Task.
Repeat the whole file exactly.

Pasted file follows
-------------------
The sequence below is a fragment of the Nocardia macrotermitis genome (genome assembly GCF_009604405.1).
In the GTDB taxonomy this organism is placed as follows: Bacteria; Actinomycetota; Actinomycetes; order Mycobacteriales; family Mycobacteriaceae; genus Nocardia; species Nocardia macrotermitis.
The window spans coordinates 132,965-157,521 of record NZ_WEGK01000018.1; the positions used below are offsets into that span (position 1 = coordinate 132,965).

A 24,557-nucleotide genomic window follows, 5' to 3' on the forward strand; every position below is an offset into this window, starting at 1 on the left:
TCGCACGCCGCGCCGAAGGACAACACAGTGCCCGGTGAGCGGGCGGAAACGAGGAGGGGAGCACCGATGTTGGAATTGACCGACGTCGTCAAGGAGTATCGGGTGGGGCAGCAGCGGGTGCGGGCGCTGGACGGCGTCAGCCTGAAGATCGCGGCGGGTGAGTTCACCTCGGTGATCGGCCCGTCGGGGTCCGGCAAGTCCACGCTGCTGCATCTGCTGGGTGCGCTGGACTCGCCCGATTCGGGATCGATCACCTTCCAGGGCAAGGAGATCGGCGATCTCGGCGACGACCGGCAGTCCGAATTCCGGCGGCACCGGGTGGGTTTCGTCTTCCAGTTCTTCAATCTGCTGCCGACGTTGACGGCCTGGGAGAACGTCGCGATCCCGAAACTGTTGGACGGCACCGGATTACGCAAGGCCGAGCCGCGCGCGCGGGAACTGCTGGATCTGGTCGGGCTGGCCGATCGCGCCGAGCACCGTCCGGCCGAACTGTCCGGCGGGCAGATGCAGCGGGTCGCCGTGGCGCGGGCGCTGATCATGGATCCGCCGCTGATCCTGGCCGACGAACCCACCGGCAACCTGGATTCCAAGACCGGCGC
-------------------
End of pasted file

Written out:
The sequence below is a fragment of the Nocardia macrotermitis genome (genome assembly GCF_009604405.1).
In the GTDB taxonomy this organism is placed as follows: Bacteria; Actinomycetota; Actinomycetes; order Mycobacteriales; family Mycobacteriaceae; genus Nocardia; species Nocardia macrotermitis.
The window spans coordinates 132,965-157,521 of record NZ_WEGK01000018.1; the positions used below are offsets into that span (position 1 = coordinate 132,965).

A 24,557-nucleotide genomic window follows, 5' to 3' on the forward strand; every position below is an offset into this window, starting at 1 on the left:
TCGCACGCCGCGCCGAAGGACAACACAGTGCCCGGTGAGCGGGCGGAAACGAGGAGGGGAGCACCGATGTTGGAATTGACCGACGTCGTCAAGGAGTATCGGGTGGGGCAGCAGCGGGTGCGGGCGCTGGACGGCGTCAGCCTGAAGATCGCGGCGGGTGAGTTCACCTCGGTGATCGGCCCGTCGGGGTCCGGCAAGTCCACGCTGCTGCATCTGCTGGGTGCGCTGGACTCGCCCGATTCGGGATCGATCACCTTCCAGGGCAAGGAGATCGGCGATCTCGGCGACGACCGGCAGTCCGAATTCCGGCGGCACCGGGTGGGTTTCGTCTTCCAGTTCTTCAATCTGCTGCCGACGTTGACGGCCTGGGAGAACGTCGCGATCCCGAAACTGTTGGACGGCACCGGATTACGCAAGGCCGAGCCGCGCGCGCGGGAACTGCTGGATCTGGTCGGGCTGGCCGATCGCGCCGAGCACCGTCCGGCCGAACTGTCCGGCGGGCAGATGCAGCGGGTCGCCGTGGCGCGGGCGCTGATCATGGATCCGCCGCTGATCCTGGCCGACGAACCCACCGGCAACCTGGATTCCAAGACCGGCGC